It was a great privilege to attend the Prime Minister’s Literary Awards in Canberra yesterday. I was on the judging panel of the Children’s and Young Adult categories and we were thrilled with both our shortlisted and winning books.
It was wonderful to see the value that Prime Minister Scott Morrison placed on Australian literature in his speech, citing David Malouf’s Johnno, for instance, and the importance of children’s books.
All of our Children’s shortlisted authors and illustrators attended as well as a number of our YA authors. It was such a treat to speak with Lisa Shanahan and Binny Talib, creators of the highly engaging and layered Hark, It’s Me, Ruby Lee! (Hachette); and Sarah Brennan and the legendary Jane Tanner (Drac and the Gremlin, The Fisherman and the Theefyspray, Isabella’s Bedroom and There’s a Sea in My Bedroom) – creators of Storm Whale (Allen & Unwin); and the winners of this category – some of children’s lit loveliest and most talented people – Glenda Millard and Stephen Michael King for the stunning Pea Pod Lullaby (Allen & Unwin). This is a lyrical directive to everyone to care for refugees and anyone needing help.
Scholastic Australia was very well represented, with a table full of shortlisted authors and illustrators hosted by publisher Clare Halifax. Beautiful picture book Feathers was written by the ever-smiling Phil Cummings (Ride, Ricardo, Ride!, Bridie’s Boots, Boy, Newspaper Hats) and illustrated by Phil Lesnie (Once a Shepherd).
Rising star Tamsin Janu was again awarded for her Figgy series set in Ghana. This time for Figgy Takes the City. Her novel Blossom, about a girl who looks after an alien, was also entered and she has another original work due to be published next year.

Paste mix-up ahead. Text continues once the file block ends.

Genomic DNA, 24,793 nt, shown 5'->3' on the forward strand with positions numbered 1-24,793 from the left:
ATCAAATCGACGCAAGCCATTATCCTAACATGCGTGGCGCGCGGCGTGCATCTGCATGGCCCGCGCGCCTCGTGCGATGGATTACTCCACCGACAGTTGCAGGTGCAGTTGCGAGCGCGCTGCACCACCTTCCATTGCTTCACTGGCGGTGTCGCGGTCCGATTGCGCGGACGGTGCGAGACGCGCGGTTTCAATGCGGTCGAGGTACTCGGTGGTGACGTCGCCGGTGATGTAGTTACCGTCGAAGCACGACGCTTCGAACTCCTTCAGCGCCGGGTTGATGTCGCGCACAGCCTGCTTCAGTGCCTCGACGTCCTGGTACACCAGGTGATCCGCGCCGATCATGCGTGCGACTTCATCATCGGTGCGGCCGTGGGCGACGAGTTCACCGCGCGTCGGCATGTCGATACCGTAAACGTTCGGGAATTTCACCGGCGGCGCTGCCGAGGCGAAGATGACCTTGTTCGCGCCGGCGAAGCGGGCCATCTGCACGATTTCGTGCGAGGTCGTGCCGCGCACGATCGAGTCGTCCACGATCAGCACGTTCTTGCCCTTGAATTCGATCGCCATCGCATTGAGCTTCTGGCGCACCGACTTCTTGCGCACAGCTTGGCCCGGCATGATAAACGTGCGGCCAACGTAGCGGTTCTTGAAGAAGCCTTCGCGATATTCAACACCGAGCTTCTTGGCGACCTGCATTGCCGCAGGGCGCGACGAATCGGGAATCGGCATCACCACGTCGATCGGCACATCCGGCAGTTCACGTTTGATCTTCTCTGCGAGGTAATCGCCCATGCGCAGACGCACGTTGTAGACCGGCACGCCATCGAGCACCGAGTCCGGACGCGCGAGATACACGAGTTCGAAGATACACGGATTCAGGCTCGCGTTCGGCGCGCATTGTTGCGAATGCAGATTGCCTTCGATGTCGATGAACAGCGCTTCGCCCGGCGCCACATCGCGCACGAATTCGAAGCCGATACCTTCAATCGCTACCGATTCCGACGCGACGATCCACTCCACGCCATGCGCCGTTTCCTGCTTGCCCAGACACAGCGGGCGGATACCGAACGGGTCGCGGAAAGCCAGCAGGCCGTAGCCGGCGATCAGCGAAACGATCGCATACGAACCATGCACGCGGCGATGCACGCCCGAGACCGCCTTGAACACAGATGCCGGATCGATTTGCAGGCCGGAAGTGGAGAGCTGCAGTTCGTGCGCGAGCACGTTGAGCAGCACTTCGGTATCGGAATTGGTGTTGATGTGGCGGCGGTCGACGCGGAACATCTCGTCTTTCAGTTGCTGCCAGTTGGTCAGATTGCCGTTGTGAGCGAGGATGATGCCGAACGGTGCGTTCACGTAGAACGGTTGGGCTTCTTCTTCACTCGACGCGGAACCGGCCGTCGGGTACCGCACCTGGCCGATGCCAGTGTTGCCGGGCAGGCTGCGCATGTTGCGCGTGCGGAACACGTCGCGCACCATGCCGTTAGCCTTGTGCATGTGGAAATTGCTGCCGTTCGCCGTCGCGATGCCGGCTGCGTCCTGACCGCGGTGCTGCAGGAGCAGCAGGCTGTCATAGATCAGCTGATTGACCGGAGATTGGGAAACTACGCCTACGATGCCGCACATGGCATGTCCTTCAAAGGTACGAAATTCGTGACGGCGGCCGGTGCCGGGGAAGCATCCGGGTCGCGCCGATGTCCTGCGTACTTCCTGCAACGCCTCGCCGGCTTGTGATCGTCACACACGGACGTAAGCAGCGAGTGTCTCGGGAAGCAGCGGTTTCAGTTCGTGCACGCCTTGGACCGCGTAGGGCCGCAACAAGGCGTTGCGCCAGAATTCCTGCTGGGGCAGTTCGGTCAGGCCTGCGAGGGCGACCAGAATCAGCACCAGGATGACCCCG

In the YA category, Bruce Whatley’s extraordinary graphic novel, Ruben, was shortlisted. Bruce was accompanied by his exuberant wife, Rosie Smith (My Mum’s the Best).
And Scholastic published the winning YA work: the delightful Richard Yaxley’s originally-constructed holocaust novel, This is My Song.
Authors don’t know in advance if they have won so it was an emotional time for all as the winning books were announced.
I also loved catching up with some of the poets, such as eminent writer Judith Beveridge; genre-crossing Adam Aitken, shortlisted for Archipelago (Vagabond Press); and Brian Castro who won with Blindness and Rage: A Phantasmagoria (Giramondo) and appropriately read a poem-speech. His prose work, The Bath Fugues, is a personal favourite.
Gerald Murnane, winner of the fiction category for Border Districts (another winner for Giramondo) is known as a recluse. He tried hard to get to Canberra but just couldn’t manage the distance. It is great to see his work recognised further with this prestigious award.
The ceremony was a very special and memorable event. Sincere thanks to the awards committee.
The complete list of winners, shortlisted books and judge reports can be found at the Prime Minister’s Literary Awards website.